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home : readerswrite : onyourmind April 28, 2016

They are probably not your best friend
What does it say about our social atmosphere when we show more concern over a ring than a relationship?

by Jen Kaltveit

The words "Long term wife insurance" in a poster about a diamond ring in a window of a jewelry store at Rosedale Mall caught my attention.

I did not appreciate the ad. Think about the central message: Buy your wife (heteronormativity alert!) a diamond ring and she will stick around.

I saw the same ad again the next day and took even more issue with it. We are studying the wedding industry in my Sociology of Gender class and talking about typical reactions to engagement announcements. Most people react with intense excitement and congratulations followed by an inquiry about the ring. But what about the relationship?

It would make sense to inquire into the nature of a relationship after someone tells you they have made a commitment to spend the rest of their life with another person. We are socialized to believe engagements, weddings, love and the like are what everyone wants and have little to no negative consequence.

What does it say about our social atmosphere when we show more concern over a ring than a relationship?

Capitalism teaches us to be materially driven consumers in most aspects of our lives. That includes romantic relationships. Think about how much money is spent on weddings-couples are showing their guests how much they love each other based on how much money they spend. Did you know an engagement ring is supposed to cost the equivalent of two months of the groom's (heteronormativity alert!) salary?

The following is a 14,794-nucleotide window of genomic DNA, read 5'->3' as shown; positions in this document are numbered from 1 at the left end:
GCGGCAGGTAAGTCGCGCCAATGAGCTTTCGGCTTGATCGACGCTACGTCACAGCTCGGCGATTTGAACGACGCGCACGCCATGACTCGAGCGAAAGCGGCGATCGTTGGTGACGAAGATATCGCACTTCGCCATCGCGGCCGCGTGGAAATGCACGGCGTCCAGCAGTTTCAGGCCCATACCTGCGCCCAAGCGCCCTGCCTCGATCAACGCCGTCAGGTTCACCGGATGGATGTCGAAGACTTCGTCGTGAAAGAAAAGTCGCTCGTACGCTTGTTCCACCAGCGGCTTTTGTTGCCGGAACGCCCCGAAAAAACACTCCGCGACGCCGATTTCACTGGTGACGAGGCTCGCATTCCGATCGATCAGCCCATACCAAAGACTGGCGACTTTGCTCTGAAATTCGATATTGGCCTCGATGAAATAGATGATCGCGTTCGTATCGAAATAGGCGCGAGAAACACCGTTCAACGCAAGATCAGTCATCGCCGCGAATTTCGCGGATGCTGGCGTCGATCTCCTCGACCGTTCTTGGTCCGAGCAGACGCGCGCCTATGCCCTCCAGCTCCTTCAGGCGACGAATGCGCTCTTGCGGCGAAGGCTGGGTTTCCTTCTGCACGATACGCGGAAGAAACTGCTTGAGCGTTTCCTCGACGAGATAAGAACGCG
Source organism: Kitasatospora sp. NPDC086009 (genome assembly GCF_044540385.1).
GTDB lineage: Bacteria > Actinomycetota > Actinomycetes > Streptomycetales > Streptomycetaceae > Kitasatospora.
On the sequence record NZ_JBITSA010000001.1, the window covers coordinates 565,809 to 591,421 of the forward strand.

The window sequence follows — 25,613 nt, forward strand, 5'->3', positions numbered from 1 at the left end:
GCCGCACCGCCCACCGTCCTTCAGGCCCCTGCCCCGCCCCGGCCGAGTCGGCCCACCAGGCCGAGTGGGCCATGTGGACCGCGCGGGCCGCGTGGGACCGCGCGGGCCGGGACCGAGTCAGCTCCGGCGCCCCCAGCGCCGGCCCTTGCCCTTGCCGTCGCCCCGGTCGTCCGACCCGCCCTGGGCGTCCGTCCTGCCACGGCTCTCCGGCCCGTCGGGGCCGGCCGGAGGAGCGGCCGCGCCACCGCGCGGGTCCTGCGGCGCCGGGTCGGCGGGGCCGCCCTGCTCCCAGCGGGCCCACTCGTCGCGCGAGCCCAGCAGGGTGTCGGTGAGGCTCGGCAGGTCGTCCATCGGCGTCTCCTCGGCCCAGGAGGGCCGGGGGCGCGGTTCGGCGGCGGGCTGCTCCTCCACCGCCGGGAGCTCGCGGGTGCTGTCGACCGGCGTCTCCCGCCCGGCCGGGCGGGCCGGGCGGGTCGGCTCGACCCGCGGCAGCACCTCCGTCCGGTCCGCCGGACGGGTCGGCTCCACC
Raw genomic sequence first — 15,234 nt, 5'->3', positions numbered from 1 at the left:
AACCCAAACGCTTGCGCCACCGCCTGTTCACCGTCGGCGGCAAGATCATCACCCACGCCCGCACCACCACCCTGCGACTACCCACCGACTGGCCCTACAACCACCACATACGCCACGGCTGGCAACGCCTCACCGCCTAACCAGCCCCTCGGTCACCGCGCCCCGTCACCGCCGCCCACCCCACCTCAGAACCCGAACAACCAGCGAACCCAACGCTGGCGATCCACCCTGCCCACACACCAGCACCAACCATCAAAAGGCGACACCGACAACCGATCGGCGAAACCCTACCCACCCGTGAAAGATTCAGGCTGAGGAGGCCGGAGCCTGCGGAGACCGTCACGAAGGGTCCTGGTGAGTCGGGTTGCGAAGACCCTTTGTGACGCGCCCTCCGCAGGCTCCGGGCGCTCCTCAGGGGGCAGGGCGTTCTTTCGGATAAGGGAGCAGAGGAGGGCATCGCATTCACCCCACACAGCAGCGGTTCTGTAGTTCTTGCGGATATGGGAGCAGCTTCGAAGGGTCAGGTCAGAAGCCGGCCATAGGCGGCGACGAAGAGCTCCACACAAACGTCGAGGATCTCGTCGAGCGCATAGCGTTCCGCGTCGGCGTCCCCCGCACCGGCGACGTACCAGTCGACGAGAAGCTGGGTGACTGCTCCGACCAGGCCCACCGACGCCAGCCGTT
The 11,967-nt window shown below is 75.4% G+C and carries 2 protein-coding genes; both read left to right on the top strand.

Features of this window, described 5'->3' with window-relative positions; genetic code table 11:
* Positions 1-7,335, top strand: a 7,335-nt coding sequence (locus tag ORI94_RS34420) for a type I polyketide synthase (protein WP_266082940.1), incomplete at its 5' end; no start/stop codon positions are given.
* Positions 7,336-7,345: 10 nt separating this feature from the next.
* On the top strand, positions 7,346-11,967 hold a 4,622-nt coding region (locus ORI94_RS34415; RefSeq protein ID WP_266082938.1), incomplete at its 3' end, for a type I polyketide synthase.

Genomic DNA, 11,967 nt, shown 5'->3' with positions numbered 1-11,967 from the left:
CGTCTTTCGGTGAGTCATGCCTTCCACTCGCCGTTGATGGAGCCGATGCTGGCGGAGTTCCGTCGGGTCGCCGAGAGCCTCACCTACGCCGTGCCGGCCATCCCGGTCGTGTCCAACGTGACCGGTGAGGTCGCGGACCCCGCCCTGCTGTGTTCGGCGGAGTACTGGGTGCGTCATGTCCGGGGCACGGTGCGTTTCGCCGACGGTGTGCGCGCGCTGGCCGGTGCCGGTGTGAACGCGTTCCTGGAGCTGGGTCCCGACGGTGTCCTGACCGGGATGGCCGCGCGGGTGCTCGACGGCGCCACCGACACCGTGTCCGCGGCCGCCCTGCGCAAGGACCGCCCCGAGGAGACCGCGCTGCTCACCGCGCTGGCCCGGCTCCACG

Let us return to the idea that society does not consciously encourage problem relationships just because we want people to be married. The key word is consciously. It is unlikely anyone would actively encourage people to stay in an abusive relationship. But what about relationships that just are not that great?


Society encourages people to marry; think about tax breaks for married versus single individuals. On the FAFSA (Free Application for Federal Student Aid) you are required to claim your parents' income until you are 25, unless you are married. And that is even if your parents do not financially contribute to your education! For some people, getting married makes more economic sense because they get tax breaks and more financial aid for their education. The government favors married over single individuals even if the marriage is unproductive (for example, emotionally and/or mentally) for those involved.

Marriage is a social expectation. It is the norm, and if you do not subscribe to that norm, you are deviant. This attitude gives married couples social privilege because, in our minds, marriage is almost always better than single life. Why would it not be?

People marry because of government and social benefits the status of marriage gives them. And if you do not think marriage is tied to status, then answer me this: Why are same-sex couples denied the right to legally marry?

So what does all this mean? What really is "long term wife insurance"? The point is society has distorted attitudes about marriage. We see marriage as an abstract, romanticized institution rather than a real part of people's lives. We focus on the symbols of marriage (such as diamonds) rather than actual marriage.

And "long term wife insurance"? That is fairly self-explanatory: Women love diamonds, so give them diamonds and they will love you. Or at least pretend they do.

Jen Kaltveit graduated with a B.A. in Women's Studies from Hamline University in May 2012. She works at Planned Parenthood Minnesota, North Dakota, South Dakota and lives in St. Paul.

Editor's Note: This essay appeared in a longer format on the Minnesota Women's Consortium blog, equalityquilt.typepad.com. Used with permission.

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